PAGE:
How has the role of adolescence, as a life stage, changed in post-industrial Western societies? Although it's clear that there has been a definite change across most cultures in this life stage, the array of ways it has changed is surprising. This issue of The Annals is devoted to understanding how and why different nations have organized the life course of youth - between the ages of eighteen and thirty-four - in different ways and examines the consequences of this reorganization.
The project sprang from a yearlong seminar at the Center for Advanced Study in the Behavioral Sciences (CASBS), sponsored by the Carnegie Foundation. IT began by mapping out what was known about the transition from adolescence to adulthood and then examining historical and cross-national date on departure from school, entrance into the labor force, setting up an independent household, marriage, and parenthood.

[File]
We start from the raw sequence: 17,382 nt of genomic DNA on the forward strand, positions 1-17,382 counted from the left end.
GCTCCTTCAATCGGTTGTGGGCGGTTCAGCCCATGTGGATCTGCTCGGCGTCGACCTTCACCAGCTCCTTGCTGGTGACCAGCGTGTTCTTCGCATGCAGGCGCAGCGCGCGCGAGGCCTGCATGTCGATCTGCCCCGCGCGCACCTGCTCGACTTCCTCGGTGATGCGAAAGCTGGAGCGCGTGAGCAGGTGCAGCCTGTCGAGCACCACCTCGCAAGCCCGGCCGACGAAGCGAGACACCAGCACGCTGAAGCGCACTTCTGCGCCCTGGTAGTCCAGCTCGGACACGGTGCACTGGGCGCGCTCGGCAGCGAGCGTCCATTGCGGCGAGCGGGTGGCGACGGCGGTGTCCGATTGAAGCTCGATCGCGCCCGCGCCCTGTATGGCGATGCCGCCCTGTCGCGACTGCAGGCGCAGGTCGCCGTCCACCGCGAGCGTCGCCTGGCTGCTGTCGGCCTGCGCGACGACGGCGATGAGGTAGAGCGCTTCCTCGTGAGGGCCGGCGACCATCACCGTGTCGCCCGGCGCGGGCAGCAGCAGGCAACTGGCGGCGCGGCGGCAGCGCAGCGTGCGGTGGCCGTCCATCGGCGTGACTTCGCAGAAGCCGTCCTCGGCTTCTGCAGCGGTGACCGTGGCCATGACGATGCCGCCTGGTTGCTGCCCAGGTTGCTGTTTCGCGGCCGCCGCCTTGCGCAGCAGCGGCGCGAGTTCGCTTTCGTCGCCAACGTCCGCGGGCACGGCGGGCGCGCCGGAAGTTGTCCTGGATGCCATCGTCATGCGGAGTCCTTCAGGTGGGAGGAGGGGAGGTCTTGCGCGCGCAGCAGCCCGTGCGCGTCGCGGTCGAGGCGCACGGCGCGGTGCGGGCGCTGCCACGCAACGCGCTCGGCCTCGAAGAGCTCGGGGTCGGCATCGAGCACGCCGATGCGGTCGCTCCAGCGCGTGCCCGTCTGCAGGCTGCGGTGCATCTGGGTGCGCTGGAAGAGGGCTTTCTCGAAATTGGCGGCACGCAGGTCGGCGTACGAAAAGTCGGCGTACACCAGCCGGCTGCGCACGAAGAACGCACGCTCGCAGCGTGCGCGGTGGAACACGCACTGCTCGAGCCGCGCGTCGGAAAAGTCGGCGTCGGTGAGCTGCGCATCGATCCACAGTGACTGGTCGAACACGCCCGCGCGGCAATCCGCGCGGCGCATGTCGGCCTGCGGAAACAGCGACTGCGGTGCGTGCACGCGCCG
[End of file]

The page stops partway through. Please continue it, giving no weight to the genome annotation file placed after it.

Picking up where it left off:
While a large amount of date existed, there was little analysis. So a series of papers (most of them included in this issue) were prepared. The objective was to look across the data sets to glean what could be learned from the causes and consequences of different "regimes" of the transition to adulthood. Although there is still much work to be done in this field, this compilation of articles has made great strides toward understanding the how the life stage of adolescence is shaped across cultures and provides a solid foundation for further research.